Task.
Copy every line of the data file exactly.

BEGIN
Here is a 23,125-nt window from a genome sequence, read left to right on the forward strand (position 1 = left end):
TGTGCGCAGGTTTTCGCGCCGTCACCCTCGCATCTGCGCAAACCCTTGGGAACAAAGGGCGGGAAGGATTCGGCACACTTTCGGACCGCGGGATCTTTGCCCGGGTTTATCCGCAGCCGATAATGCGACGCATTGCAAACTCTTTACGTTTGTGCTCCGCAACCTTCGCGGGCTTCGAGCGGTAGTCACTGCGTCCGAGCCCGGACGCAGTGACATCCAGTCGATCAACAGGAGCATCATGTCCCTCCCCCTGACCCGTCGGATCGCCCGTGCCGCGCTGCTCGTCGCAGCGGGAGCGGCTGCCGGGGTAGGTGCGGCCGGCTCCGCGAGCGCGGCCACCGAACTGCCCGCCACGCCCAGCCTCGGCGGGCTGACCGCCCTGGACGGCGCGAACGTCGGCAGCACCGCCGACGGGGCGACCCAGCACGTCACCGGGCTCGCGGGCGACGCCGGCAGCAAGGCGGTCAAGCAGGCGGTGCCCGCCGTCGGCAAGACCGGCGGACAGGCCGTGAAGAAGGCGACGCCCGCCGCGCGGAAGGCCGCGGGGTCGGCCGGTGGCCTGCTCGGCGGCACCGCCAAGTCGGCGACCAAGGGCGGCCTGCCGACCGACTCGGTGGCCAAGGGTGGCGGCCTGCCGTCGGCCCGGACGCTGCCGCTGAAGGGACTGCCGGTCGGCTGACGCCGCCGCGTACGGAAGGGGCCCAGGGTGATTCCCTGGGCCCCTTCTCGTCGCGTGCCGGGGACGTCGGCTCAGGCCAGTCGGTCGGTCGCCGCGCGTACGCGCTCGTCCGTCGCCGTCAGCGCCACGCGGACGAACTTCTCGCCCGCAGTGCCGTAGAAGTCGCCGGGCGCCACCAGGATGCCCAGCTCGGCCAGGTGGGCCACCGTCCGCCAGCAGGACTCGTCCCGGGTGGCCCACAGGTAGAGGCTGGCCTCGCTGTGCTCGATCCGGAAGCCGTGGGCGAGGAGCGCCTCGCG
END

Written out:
Here is a 23,125-nt window from a genome sequence, read left to right on the forward strand (position 1 = left end):
TGTGCGCAGGTTTTCGCGCCGTCACCCTCGCATCTGCGCAAACCCTTGGGAACAAAGGGCGGGAAGGATTCGGCACACTTTCGGACCGCGGGATCTTTGCCCGGGTTTATCCGCAGCCGATAATGCGACGCATTGCAAACTCTTTACGTTTGTGCTCCGCAACCTTCGCGGGCTTCGAGCGGTAGTCACTGCGTCCGAGCCCGGACGCAGTGACATCCAGTCGATCAACAGGAGCATCATGTCCCTCCCCCTGACCCGTCGGATCGCCCGTGCCGCGCTGCTCGTCGCAGCGGGAGCGGCTGCCGGGGTAGGTGCGGCCGGCTCCGCGAGCGCGGCCACCGAACTGCCCGCCACGCCCAGCCTCGGCGGGCTGACCGCCCTGGACGGCGCGAACGTCGGCAGCACCGCCGACGGGGCGACCCAGCACGTCACCGGGCTCGCGGGCGACGCCGGCAGCAAGGCGGTCAAGCAGGCGGTGCCCGCCGTCGGCAAGACCGGCGGACAGGCCGTGAAGAAGGCGACGCCCGCCGCGCGGAAGGCCGCGGGGTCGGCCGGTGGCCTGCTCGGCGGCACCGCCAAGTCGGCGACCAAGGGCGGCCTGCCGACCGACTCGGTGGCCAAGGGTGGCGGCCTGCCGTCGGCCCGGACGCTGCCGCTGAAGGGACTGCCGGTCGGCTGACGCCGCCGCGTACGGAAGGGGCCCAGGGTGATTCCCTGGGCCCCTTCTCGTCGCGTGCCGGGGACGTCGGCTCAGGCCAGTCGGTCGGTCGCCGCGCGTACGCGCTCGTCCGTCGCCGTCAGCGCCACGCGGACGAACTTCTCGCCCGCAGTGCCGTAGAAGTCGCCGGGCGCCACCAGGATGCCCAGCTCGGCCAGGTGGGCCACCGTCCGCCAGCAGGACTCGTCCCGGGTGGCCCACAGGTAGAGGCTGGCCTCGCTGTGCTCGATCCGGAAGCCGTGGGCGAGGAGCGCCTCGCG